More recently, Thomas et al.  conducted a similar study, comparing isocaloric CM and CHO+Pro beverages and a CHO OICR-9429 concentration beverage comparable to that used by Karp et al. . Time to exhaustion in the subsequent exercise bout was significantly longer with CM than either comparison beverage. Although the potential mechanisms for these findings are not clear, these studies support the potential efficacy of CM as a post-exercise recovery beverage following heavy endurance exercise. The present study was designed to compare recovery beverages in free-living
athletes within a collegiate team setting. Although this maximizes the generalizability of our findings for athletes, there were some relevant limitations to this design. Firstly, the free-living Selleck AZD2281 environment may have increased measurement error over the course of the study. Great CHIR-99021 mouse care was taken throughout the study to insure that training/nutritional conditions were virtually identical between the
two treatment periods. However, it is possible that activities outside the experimental protocols may have influenced the outcomes of the study. For example, four of the seventeen participants who completed the study were removed from statistical analyses (as described in Methods) due to large variations in baseline measurements (i.e. prior to ITD and beverage treatments), possibly due to activities outside of the study parameters. Six subjects failed to return completed dietary recall questionnaires, and thus we cannot be certain that nutrient intake did not vary between treatment periods for the entire sample. In addition, subjects were instructed to replicate the same dietary habits between treatment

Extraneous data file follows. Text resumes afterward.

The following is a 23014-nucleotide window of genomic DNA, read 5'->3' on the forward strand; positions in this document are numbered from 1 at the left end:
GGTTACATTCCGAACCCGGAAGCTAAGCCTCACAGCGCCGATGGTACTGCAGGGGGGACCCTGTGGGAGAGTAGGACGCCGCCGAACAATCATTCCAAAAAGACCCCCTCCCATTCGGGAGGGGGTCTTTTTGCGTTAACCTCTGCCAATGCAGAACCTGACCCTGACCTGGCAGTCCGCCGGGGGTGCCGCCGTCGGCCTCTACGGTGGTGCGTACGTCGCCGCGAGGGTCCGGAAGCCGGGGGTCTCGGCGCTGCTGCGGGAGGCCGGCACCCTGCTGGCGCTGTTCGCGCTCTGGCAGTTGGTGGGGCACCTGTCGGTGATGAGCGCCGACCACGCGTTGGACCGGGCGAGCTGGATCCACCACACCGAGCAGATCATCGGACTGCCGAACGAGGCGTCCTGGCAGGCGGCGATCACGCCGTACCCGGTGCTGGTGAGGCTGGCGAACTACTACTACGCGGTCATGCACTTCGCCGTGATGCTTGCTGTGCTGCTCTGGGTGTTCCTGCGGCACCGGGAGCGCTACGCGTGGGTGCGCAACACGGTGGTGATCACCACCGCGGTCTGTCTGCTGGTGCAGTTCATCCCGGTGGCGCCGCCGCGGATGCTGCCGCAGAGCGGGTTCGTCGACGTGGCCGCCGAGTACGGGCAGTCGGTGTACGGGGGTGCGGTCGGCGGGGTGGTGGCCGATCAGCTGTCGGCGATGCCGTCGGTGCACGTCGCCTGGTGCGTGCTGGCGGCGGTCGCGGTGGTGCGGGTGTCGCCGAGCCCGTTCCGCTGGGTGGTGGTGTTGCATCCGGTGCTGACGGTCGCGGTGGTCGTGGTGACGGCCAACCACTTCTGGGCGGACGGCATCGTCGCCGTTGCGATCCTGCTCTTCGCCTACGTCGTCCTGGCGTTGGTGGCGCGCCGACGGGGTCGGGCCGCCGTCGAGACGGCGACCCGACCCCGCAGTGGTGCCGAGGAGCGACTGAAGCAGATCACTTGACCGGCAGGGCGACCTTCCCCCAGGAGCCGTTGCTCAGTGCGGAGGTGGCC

periods, but were not required to arrive at the laboratory in a fasted state. Thus, differences in nutrient timing between treatment periods could also have influenced some of the study outcomes. Another Methane monooxygenase limitation was the NCAA regulation limiting out-of-season practice time to a maximum of 8 hrs per week of ‘athletically related activities’ (NCAA Playing and Practice Limitations, Bylaw 18.104.22.168). As a result, it was not possible to implement an ITD period greater than 4 days in the present study. The prescribed training program was designed to increase daily training time by >25% per day between baseline and ITD periods (Table 1). However, due to adjustments in training plans to accommodate for inclement weather on two days (and maintain consistency between treatment periods), the ITD period increased daily training times by only 12% (Table 3). This training stimulus produced significant increases in muscle soreness ratings, and serum CK levels over the four-day period. However, MPSTEFS ratings and serum Mb were not significantly altered over time, and MVC actually improved over the four days of ITD.